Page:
GPT-3 is able to perform several language tasks such as machine translation, question answering, language analysis and, of course, text generation. GPT-3 has captured the attention of the media for its ability to generate fake text that is indistinguishable from real. 

How is this relevant for crypto? Imagine having the ability to regularly generate fake press releases that move the price of the smaller crypto assets? Sounds like a scary threat, but it is not the most important part of GPT-3. 

GPT-3 is a language-based model and, consequently, operates using textual datasets. From the crypto market standpoint, that capability is cool but certainly not that interesting. What we should really be paying attention to are the techniques behind GPT3. 

The magic behind GPT-3
GPT-3 is based on a new deep learning architecture known as transformers. The concept of transformers was originally outlined in the paper “Attention is all you need,” published in 2017 by members of the Google Brain team.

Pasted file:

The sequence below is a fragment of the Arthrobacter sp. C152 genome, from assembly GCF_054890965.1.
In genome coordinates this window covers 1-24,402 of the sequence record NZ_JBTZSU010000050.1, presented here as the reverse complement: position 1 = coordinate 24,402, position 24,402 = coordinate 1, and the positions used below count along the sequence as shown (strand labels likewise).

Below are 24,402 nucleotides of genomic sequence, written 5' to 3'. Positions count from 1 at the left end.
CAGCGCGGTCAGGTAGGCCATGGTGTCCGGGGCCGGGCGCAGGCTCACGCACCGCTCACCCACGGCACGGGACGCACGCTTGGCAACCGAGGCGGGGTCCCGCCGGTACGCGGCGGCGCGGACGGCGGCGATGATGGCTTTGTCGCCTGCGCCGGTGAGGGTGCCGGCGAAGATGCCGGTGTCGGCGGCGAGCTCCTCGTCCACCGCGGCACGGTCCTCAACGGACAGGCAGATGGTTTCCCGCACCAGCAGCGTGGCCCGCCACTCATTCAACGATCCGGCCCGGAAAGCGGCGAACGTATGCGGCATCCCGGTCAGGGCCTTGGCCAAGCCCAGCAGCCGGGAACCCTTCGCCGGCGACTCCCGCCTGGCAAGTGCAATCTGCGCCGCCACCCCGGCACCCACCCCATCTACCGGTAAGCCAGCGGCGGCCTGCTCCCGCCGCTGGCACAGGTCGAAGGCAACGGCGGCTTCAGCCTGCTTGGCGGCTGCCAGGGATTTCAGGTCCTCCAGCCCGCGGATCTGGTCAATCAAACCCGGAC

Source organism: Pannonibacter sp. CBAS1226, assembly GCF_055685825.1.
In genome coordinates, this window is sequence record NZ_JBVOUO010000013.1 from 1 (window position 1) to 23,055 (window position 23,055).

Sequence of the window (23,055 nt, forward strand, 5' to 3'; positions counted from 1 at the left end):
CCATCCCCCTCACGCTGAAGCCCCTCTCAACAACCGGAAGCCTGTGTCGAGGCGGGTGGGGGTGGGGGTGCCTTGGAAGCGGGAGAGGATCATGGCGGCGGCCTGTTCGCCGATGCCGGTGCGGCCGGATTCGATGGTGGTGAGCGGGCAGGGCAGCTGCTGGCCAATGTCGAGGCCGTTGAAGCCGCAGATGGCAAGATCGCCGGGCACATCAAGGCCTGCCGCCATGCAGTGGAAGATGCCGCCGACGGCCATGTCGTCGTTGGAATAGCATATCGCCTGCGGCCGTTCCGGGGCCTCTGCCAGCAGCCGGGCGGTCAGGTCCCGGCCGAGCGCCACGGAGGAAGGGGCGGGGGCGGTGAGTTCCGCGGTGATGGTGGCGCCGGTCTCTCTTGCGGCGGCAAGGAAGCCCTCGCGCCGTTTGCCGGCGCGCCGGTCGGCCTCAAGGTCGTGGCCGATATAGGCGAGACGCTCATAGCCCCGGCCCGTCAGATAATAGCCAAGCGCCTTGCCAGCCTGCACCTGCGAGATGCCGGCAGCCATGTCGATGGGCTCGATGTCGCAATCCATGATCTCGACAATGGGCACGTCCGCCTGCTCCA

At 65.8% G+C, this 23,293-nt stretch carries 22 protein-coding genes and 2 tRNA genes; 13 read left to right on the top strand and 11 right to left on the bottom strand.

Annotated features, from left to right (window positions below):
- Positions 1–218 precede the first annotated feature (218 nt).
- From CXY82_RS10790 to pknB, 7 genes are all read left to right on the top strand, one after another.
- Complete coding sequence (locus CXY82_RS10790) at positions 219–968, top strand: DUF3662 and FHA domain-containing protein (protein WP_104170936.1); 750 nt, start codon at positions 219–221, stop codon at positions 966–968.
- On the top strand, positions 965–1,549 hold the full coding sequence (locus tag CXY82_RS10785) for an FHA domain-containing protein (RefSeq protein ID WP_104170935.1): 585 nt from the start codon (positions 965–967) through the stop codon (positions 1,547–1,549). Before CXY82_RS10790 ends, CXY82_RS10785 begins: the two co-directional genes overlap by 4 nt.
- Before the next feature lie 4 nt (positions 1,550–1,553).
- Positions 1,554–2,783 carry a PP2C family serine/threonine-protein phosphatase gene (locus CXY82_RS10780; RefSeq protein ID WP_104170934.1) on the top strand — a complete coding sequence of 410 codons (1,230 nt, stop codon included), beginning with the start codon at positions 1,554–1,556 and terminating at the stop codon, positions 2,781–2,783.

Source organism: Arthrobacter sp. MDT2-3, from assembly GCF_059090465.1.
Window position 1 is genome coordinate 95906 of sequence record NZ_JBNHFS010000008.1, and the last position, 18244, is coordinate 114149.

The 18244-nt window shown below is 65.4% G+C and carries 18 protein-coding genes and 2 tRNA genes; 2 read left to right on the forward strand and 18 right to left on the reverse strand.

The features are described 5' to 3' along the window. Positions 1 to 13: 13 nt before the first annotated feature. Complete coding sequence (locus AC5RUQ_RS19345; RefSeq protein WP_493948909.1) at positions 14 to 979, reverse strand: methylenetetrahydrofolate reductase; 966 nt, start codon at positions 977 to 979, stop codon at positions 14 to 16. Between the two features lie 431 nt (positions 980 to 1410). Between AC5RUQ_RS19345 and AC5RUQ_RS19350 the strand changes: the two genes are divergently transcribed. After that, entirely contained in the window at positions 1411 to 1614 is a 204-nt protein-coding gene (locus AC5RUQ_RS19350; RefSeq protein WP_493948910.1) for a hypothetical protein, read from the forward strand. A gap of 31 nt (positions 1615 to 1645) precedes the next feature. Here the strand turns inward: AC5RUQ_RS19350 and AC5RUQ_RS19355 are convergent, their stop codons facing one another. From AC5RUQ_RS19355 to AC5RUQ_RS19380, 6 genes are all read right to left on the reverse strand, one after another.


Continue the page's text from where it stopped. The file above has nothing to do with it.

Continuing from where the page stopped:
The main innovation of the transformer architecture is the concept of “attention” (hence the title of the paper). Attention is typically used in a type of problem known as Seq2Seq, in which a model processes a sequence of items (words, letters, numbers) and outputs a different sequence. This type of problem is incredibly common in language intelligence scenarios such as text generation, machine translation, question answering and so on. 

Every time you see a Seq2Seq scenario, you should associate it with what’s called encoder-decoder architectures. Encoders capture the context of the input sequence and pass it to the decoder, which produces the output sequence. Attention mechanisms address the limitations of traditional neural network architectures by identifying the key aspects of the input that should be “paid attention to.” 


Think about a machine translation scenario from Spanish to English. Typically, the decoder will translate the Spanish text input into an intermediate representation known as the “imaginary language” that will be used by the decoder to translate it into English. More traditional deep learning architectures need constant feedback between encoders and decoders, which makes them highly inefficient.